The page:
Electromagnets are important in modern life. The average person in modern society relies on electromagnets daily. They have been out for long over a century, and electromagnets are key to all electric motors, all speakers, and all magnetically locking doors, for a small set of examples. There probably are many more inventions that could be created to benefit the world using electromagnets but the public is generally unaware of them. If more people know about this century old idea, people will understand much more about what's going on around them and people could even make new things. It is very likely that the plethora of conveniences from electromagnets is not even close to being realized yet. Electromagnets are the only magnets that can turn off or reverse themselves or change strength on demand. I get excited just thinking about that !!
Why use the machine?
Good electromagnets have hundreds, or thousands of turns. We want to push the limits. No one (in their right mind) wants to count hundreds or thousands of anything. Also, this offers repeatability. You can make 10 electromagnets with 600 turns each, and it would ideally take a little over 30 minutes with this machine (at 200 rpm), that's 3 minutes per electromagnet. Doing that same task by hand?-- well, that's the alternative.
Audio explanation: The phone was sitting directly on the table. The wire spool is bouncing around on the spindle (far left) and that sound is traveling directly though the table to the phone.
Note that you can find each of these products from different competitors, etc.
One screw will be the axle for the 'Cursor' part which directs the wire onto the spool. A few more are used to hold the coil motor in place. Get the accompanying m2.5 nylon bolts. m2.5 is the keyword for the right diameter and you will need 25mm length screws for the coil motor. For the other parts, you will want to snip the nylon screws shorter with strong scissors or a snipping tool like I use in the photos above.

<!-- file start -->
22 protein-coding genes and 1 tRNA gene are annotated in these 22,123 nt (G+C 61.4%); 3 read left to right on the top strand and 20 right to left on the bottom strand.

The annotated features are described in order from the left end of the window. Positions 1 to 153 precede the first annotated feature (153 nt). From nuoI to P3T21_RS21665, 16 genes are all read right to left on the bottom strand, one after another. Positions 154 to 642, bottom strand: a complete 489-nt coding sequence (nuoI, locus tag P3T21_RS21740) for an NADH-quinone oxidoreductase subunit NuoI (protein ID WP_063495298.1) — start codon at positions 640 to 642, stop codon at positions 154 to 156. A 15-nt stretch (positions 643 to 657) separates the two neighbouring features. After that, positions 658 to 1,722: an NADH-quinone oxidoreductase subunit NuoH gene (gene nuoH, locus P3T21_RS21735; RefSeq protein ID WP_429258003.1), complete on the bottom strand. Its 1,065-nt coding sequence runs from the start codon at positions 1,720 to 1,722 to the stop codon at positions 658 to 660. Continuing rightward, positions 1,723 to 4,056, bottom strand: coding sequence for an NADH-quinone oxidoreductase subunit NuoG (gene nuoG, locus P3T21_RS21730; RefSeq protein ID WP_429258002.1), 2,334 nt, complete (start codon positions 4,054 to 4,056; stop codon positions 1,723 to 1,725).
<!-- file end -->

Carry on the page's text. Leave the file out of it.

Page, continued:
Turns the spool, and needs a strengthening gear ratio to work against the friction of the rubber band. Here are 3 options:
There's lots of gear motors like this, but I can't find one online as fast as the one I own! I got mine from inside a Microcenter, but it's not on the Microcenter website. I'll report the speed of the robotdigg option when I get it. Generally, you will want 60 rpm to 200 rpm because slower than 1 turn per second (60rpm) will be on the slow side, and faster than 3 turns per second is getting toward the weak zone. Some of these motors take more than 6v input, and the rpm will increase linearly with voltage. So if you double the voltage, you will roughly double the rpm. Warning: high power and high stress can shorten the lifespan of a gear motor too so be careful with your need for speed!
Moves the cursor through a simple lever system. This CAN be skipped if you want to move the cursor with your hand as I do in the video.
30 AWG is a great (VERY thin) diameter for electromagnets for 1v to 9v experiments.
22 AWG (which is thicker than 30AWG) is getting close to the limit of wire thickness for this machine. This thicker wire will handle higher voltage (without melting the coating on the wire) than 30 AWG. You can actually pull the whole coil off when it's wrapped, as opposed to the 30 AWG wire.